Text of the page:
Eliot Spitzer's Biography
Eliot Spitzer, who was sworn in as New York's 54th governor on January 1 2007, was elected by a record 69% of voters.
Spitzer is a graduate of Princeton University and of Harvard Law School, where he was editor of the Harvard Law Review.
He worked as clerk to U.S. District Court Judge Robert Sweet in New York, and then an associate at Paul Weiss, Rifkind, Wharton, and Garrison.
From 1986-1992, Eliot Spitzer served as an Assistant District Attorney in Manhattan, rising to become Chief of the Labor Racketeering Unit, where he prosecuted organized crime and political corruption cases.
He also worked at the New York law firm of Skadden, Arps, Slate, Meagher and Flom, of which he said: "I thought I would become a partner at Skadden, do that for a few years and then go into the family business."
Spitzer's father had established a property business, which runs several Manhattan apartment blocks, including the Fifth Avenue building where Eliot Spitzer lives with his family.
Eliot Spitzer used millions of dollars of family money in his first unsuccessful campaign for Attorney General in 1994. That time he lost by a wide margin, but in 1998 he won a tightly fought contest.
When he was Attorney General of New York, Eliot Spitzer famously pressed cases against major Wall Street firms, most notably Merrill Lynch, when in 2002 he exposed the conflicts of interests in Wall Street stock research.
Henry Blodget, a Merrill Lynch analyst, had described as a "piece of shit" a client's stock the firm was publicly recommending in an email that Spitzer's team discovered.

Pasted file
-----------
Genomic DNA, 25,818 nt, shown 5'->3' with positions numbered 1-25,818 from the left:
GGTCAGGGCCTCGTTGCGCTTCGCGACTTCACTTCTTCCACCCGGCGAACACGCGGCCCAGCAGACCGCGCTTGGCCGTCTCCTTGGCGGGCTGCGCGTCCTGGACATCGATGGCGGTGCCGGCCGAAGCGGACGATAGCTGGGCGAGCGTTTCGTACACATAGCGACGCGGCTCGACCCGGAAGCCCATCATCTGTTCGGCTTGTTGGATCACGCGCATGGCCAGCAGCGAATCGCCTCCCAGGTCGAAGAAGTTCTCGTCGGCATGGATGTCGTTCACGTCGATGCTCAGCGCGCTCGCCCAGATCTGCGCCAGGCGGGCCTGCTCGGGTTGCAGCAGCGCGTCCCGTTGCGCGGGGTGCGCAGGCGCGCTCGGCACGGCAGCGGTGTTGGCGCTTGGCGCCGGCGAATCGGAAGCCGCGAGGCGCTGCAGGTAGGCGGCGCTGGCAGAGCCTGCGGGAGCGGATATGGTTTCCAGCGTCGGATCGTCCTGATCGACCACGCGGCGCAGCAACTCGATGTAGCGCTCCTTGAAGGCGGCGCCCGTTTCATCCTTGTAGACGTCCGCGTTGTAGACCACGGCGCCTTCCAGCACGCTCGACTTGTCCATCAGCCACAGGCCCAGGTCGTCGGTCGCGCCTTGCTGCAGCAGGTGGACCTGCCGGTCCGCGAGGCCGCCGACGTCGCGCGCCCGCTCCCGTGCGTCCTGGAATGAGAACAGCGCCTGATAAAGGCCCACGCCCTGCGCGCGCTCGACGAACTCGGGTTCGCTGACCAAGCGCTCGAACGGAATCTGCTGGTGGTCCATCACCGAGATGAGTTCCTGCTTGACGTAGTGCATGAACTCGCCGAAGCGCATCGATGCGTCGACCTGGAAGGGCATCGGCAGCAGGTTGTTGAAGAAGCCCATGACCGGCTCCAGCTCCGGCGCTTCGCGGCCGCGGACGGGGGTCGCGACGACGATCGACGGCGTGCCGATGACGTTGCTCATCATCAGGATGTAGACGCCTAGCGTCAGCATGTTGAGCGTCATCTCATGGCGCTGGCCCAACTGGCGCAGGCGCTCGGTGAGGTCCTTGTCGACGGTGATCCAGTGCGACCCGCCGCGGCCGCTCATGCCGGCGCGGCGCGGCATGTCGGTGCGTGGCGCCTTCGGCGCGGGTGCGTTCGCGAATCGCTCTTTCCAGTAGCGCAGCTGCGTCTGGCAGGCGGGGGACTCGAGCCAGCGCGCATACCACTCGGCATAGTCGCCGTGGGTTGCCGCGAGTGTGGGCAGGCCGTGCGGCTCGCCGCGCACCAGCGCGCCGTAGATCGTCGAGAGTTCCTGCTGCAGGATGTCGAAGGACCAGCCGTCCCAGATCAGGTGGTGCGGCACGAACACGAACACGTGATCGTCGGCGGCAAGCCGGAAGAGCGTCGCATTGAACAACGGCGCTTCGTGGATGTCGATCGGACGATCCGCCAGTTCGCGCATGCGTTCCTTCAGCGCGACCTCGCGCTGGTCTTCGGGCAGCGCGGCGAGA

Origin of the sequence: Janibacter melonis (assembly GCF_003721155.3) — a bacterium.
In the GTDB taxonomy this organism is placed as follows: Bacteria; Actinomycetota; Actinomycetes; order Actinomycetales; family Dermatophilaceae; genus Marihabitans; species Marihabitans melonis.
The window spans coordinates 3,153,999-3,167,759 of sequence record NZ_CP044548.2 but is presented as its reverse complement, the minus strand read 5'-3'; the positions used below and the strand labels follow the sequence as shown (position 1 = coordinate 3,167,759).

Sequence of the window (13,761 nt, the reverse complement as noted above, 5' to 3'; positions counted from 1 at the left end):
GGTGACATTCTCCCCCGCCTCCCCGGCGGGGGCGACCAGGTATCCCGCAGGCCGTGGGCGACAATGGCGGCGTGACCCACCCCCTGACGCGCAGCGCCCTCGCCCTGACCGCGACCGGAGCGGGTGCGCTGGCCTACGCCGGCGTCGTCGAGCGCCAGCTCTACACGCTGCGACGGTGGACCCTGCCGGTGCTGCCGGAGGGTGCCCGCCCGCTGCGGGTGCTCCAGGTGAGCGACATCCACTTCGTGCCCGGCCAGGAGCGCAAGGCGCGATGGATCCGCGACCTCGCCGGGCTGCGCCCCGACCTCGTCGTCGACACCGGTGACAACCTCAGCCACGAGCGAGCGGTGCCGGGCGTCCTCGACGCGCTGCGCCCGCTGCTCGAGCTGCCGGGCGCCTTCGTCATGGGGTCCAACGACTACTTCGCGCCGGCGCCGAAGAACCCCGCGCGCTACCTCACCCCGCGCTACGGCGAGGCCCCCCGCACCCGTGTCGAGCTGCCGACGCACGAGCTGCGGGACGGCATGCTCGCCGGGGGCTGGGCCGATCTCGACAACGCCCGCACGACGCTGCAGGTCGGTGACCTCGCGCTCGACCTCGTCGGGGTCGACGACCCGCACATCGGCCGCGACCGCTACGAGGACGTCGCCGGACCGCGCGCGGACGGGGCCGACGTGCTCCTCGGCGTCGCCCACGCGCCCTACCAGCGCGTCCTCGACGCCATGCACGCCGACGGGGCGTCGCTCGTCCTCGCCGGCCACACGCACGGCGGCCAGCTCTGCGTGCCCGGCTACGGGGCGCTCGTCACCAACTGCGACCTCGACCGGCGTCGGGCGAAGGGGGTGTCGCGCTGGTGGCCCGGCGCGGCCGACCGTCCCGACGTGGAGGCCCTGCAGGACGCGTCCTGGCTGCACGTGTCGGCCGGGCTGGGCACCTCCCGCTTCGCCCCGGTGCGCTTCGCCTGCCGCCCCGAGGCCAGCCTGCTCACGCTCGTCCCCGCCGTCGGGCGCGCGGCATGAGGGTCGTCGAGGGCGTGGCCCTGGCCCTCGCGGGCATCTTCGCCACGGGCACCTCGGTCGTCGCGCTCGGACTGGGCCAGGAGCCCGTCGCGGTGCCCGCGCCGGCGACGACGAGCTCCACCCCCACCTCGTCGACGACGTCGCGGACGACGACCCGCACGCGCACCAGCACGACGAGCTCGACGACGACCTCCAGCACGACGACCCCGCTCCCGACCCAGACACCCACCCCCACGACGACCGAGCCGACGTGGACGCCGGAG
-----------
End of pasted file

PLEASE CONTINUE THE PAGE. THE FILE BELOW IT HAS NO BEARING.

Merrill Lynch paid a $100m fine, and in total the leading Wall Street banks have settled similar charges for a total of nearly $1.5bn, and have agreed to significant reforms of their practices.
Even his critics admit that Spitzer has exposed serious abuses in many industries, although some suggest that he has been a catalyst for a regulatory overreaction that threatens US competitiveness.
On the wall of Spitzer's office is a photograph of his hero, Theodore Roosevelt, and he has followed in Roosevelt's footsteps by becoming governor of New York State.
Spitzer's first fundraising event after his declaration was attended by actress Glenn Close, and film producer Harvey Weinstein.
In March 2008, The New York Times reported on how Spitzer had told close administration officials of his involvement in a high-priced prostitution ring.
Forbes reported how Eliot Spitzer subsequently apologised although not dealing with specifics:
"I apologize first, and most importantly, to my family. I apologize to the public, whom I promised better. I do not believe that politics in the long run is about individuals. It is about ideas, the public good and doing what is best for the state of New York. But I have disappointed and failed to live up to the standard that I expect of myself. I must now dedicate some time to regain the trust of my family."
The pressure on Eliot Spitzer continued as ABC News reported:
"A 22-year-old escort ... told ABC News ... that Gov. Eliot Spitzer had been one of her customers two years ago when he was New York attorney general and that he was a nice guy who tipped well."
On 12 March 2008, Eliot Spitzer resigned as governor of the state of New York.
In 2010 CNN paired Eliot Spitzer with the conservative columnist Kathleen Parker in a new show format.
Back to Top